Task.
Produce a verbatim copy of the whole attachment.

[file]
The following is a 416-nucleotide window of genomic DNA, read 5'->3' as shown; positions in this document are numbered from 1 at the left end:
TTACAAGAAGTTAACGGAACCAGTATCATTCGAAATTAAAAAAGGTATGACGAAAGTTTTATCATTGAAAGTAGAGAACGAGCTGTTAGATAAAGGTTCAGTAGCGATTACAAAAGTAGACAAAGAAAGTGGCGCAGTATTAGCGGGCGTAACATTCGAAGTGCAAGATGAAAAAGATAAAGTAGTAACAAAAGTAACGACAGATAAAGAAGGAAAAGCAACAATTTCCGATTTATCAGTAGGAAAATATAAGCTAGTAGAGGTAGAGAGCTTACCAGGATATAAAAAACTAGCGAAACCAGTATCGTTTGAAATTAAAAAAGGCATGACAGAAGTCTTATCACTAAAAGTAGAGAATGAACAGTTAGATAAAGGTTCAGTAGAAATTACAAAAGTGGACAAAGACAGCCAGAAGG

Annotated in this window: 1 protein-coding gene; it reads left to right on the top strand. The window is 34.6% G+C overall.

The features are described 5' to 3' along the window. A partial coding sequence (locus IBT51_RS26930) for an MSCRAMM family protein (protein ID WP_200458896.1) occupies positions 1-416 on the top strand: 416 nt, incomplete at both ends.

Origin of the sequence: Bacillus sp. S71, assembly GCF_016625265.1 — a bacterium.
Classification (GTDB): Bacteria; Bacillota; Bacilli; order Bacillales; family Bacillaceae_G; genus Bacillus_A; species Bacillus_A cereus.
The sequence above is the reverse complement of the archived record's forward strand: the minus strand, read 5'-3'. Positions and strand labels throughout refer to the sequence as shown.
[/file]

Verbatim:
The following is a 416-nucleotide window of genomic DNA, read 5'->3' as shown; positions in this document are numbered from 1 at the left end:
TTACAAGAAGTTAACGGAACCAGTATCATTCGAAATTAAAAAAGGTATGACGAAAGTTTTATCATTGAAAGTAGAGAACGAGCTGTTAGATAAAGGTTCAGTAGCGATTACAAAAGTAGACAAAGAAAGTGGCGCAGTATTAGCGGGCGTAACATTCGAAGTGCAAGATGAAAAAGATAAAGTAGTAACAAAAGTAACGACAGATAAAGAAGGAAAAGCAACAATTTCCGATTTATCAGTAGGAAAATATAAGCTAGTAGAGGTAGAGAGCTTACCAGGATATAAAAAACTAGCGAAACCAGTATCGTTTGAAATTAAAAAAGGCATGACAGAAGTCTTATCACTAAAAGTAGAGAATGAACAGTTAGATAAAGGTTCAGTAGAAATTACAAAAGTGGACAAAGACAGCCAGAAGG

Annotated in this window: 1 protein-coding gene; it reads left to right on the top strand. The window is 34.6% G+C overall.

The features are described 5' to 3' along the window. A partial coding sequence (locus IBT51_RS26930) for an MSCRAMM family protein (protein ID WP_200458896.1) occupies positions 1-416 on the top strand: 416 nt, incomplete at both ends.

Origin of the sequence: Bacillus sp. S71, assembly GCF_016625265.1 — a bacterium.
Classification (GTDB): Bacteria; Bacillota; Bacilli; order Bacillales; family Bacillaceae_G; genus Bacillus_A; species Bacillus_A cereus.
The sequence above is the reverse complement of the archived record's forward strand: the minus strand, read 5'-3'. Positions and strand labels throughout refer to the sequence as shown.